A selected group of large common fragile site genes have decreased expression in oropharyngeal squamous cell carcinomas

Ge Gao, Jan L. Kasperbauer, Nicole M. Tombers, Vivian Wang, Kevin Mayer, David I. Smith

Research output: Contribution to journalArticle

19 Scopus citations

Abstract

The common fragile sites (CFSs) are large regions of profound genomic instability found in all individuals. The frequent deletions and other alterations in these regions in multiple cancers has led to the discovery of a number of extremely large genes contained within these regions and several of the large CFS genes have already been demonstrated to function as tumor suppressors involved in the formation of many different cancers. To study the large CFS genes in oropharyngeal squamous cell carcinoma (OPSCC), we did RNA seq analysis from 11 head and neck cancer patients. This revealed that there are six large CFS genes which consistently had decreased expression in the tumor samples compared to their matched normal tissues. These six genes are PARK2, DLG2, NBEA, CTNNA3, DMD, and FHIT. PARK2 and FHIT are located within the two most frequently expressed CFSs and both have been demonstrated to function as tumor suppressors, while the other large genes are found to have frequent alterations in multiple cancers. Validation experiments using real time PCR indicated that over 60% of OPSCC tumors showed decreased expression for all six genes. Both HPV-positive and HPV-negative OPSCCs had similar proportions with loss of expression of these genes. Our results suggest that this selected group of large genes might serve as potential tumor suppressors involved in the development of OPSCCs. Further studies are needed to investigate whether the decreased expression observed is due to genomic instability within the CFS regions or the selection for alterations of specific large CFS genes.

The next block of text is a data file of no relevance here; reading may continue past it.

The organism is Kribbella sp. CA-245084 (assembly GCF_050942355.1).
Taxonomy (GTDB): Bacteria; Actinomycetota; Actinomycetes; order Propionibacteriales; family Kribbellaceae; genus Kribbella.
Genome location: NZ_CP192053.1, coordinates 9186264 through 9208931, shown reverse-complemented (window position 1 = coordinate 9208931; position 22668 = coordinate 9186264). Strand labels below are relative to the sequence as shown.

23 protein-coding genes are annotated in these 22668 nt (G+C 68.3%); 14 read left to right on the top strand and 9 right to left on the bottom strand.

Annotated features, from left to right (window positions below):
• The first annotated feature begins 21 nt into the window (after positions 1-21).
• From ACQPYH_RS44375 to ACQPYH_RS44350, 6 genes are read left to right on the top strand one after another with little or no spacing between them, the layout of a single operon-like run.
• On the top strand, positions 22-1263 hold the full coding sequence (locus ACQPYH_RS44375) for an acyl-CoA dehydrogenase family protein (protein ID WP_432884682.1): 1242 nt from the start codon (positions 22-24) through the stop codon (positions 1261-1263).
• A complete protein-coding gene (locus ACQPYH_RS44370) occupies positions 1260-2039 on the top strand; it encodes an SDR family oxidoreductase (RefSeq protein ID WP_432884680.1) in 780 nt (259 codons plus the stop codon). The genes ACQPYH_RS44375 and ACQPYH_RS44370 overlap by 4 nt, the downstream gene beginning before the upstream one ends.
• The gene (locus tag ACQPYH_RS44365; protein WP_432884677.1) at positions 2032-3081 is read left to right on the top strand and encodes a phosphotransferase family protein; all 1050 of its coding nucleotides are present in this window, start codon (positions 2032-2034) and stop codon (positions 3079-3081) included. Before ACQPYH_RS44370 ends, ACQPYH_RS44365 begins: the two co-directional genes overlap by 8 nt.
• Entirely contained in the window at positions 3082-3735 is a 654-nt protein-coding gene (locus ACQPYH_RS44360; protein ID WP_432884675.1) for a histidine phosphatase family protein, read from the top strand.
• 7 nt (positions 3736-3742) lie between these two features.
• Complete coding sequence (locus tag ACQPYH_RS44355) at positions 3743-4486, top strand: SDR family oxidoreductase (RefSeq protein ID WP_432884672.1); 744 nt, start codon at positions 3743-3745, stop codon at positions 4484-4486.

Original languageEnglish (US)
Pages (from-to)392-401
Number of pages10
JournalGenes Chromosomes and Cancer
Volume53
Issue number5
DOIs
StatePublished - May 2014

ASJC Scopus subject areas

  • Genetics
  • Cancer Research

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